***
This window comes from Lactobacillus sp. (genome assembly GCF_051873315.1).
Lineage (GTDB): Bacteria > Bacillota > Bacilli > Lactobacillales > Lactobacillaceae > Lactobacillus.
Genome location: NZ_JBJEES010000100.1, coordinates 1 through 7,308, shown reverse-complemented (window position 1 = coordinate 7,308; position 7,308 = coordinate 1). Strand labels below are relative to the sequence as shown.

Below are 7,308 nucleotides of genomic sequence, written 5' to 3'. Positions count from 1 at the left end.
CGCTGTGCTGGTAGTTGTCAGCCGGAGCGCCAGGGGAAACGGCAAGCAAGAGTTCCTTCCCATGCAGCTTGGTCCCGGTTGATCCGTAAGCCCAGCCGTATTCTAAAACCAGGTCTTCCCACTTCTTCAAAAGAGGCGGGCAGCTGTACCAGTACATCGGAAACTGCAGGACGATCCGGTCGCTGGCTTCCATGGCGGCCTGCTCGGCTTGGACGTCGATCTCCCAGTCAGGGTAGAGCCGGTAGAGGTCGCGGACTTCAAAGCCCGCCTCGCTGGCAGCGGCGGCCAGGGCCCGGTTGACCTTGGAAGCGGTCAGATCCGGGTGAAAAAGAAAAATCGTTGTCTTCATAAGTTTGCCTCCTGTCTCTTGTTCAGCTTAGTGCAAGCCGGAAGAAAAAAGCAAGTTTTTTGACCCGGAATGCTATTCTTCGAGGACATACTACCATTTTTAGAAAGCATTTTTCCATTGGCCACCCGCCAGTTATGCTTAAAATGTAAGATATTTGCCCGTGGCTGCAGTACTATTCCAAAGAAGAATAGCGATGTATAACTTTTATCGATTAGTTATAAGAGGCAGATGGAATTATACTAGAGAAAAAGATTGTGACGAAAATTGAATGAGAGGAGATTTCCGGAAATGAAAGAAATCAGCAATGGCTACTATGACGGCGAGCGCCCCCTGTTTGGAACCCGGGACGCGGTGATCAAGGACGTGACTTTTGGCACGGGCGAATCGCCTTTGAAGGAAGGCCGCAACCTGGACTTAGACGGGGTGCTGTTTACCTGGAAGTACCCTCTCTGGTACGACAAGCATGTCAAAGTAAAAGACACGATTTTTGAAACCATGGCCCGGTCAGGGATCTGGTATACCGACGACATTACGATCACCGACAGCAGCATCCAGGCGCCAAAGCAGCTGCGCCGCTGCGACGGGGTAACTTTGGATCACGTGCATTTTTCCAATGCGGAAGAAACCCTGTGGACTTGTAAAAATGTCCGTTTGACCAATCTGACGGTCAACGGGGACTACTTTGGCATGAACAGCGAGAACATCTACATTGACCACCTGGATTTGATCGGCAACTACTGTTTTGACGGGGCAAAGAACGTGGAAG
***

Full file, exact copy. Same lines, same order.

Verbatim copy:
This window comes from Lactobacillus sp. (genome assembly GCF_051873315.1).
Lineage (GTDB): Bacteria > Bacillota > Bacilli > Lactobacillales > Lactobacillaceae > Lactobacillus.
Genome location: NZ_JBJEES010000100.1, coordinates 1 through 7,308, shown reverse-complemented (window position 1 = coordinate 7,308; position 7,308 = coordinate 1). Strand labels below are relative to the sequence as shown.

Below are 7,308 nucleotides of genomic sequence, written 5' to 3'. Positions count from 1 at the left end.
CGCTGTGCTGGTAGTTGTCAGCCGGAGCGCCAGGGGAAACGGCAAGCAAGAGTTCCTTCCCATGCAGCTTGGTCCCGGTTGATCCGTAAGCCCAGCCGTATTCTAAAACCAGGTCTTCCCACTTCTTCAAAAGAGGCGGGCAGCTGTACCAGTACATCGGAAACTGCAGGACGATCCGGTCGCTGGCTTCCATGGCGGCCTGCTCGGCTTGGACGTCGATCTCCCAGTCAGGGTAGAGCCGGTAGAGGTCGCGGACTTCAAAGCCCGCCTCGCTGGCAGCGGCGGCCAGGGCCCGGTTGACCTTGGAAGCGGTCAGATCCGGGTGAAAAAGAAAAATCGTTGTCTTCATAAGTTTGCCTCCTGTCTCTTGTTCAGCTTAGTGCAAGCCGGAAGAAAAAAGCAAGTTTTTTGACCCGGAATGCTATTCTTCGAGGACATACTACCATTTTTAGAAAGCATTTTTCCATTGGCCACCCGCCAGTTATGCTTAAAATGTAAGATATTTGCCCGTGGCTGCAGTACTATTCCAAAGAAGAATAGCGATGTATAACTTTTATCGATTAGTTATAAGAGGCAGATGGAATTATACTAGAGAAAAAGATTGTGACGAAAATTGAATGAGAGGAGATTTCCGGAAATGAAAGAAATCAGCAATGGCTACTATGACGGCGAGCGCCCCCTGTTTGGAACCCGGGACGCGGTGATCAAGGACGTGACTTTTGGCACGGGCGAATCGCCTTTGAAGGAAGGCCGCAACCTGGACTTAGACGGGGTGCTGTTTACCTGGAAGTACCCTCTCTGGTACGACAAGCATGTCAAAGTAAAAGACACGATTTTTGAAACCATGGCCCGGTCAGGGATCTGGTATACCGACGACATTACGATCACCGACAGCAGCATCCAGGCGCCAAAGCAGCTGCGCCGCTGCGACGGGGTAACTTTGGATCACGTGCATTTTTCCAATGCGGAAGAAACCCTGTGGACTTGTAAAAATGTCCGTTTGACCAATCTGACGGTCAACGGGGACTACTTTGGCATGAACAGCGAGAACATCTACATTGACCACCTGGATTTGATCGGCAACTACTGTTTTGACGGGGCAAAGAACGTGGAAG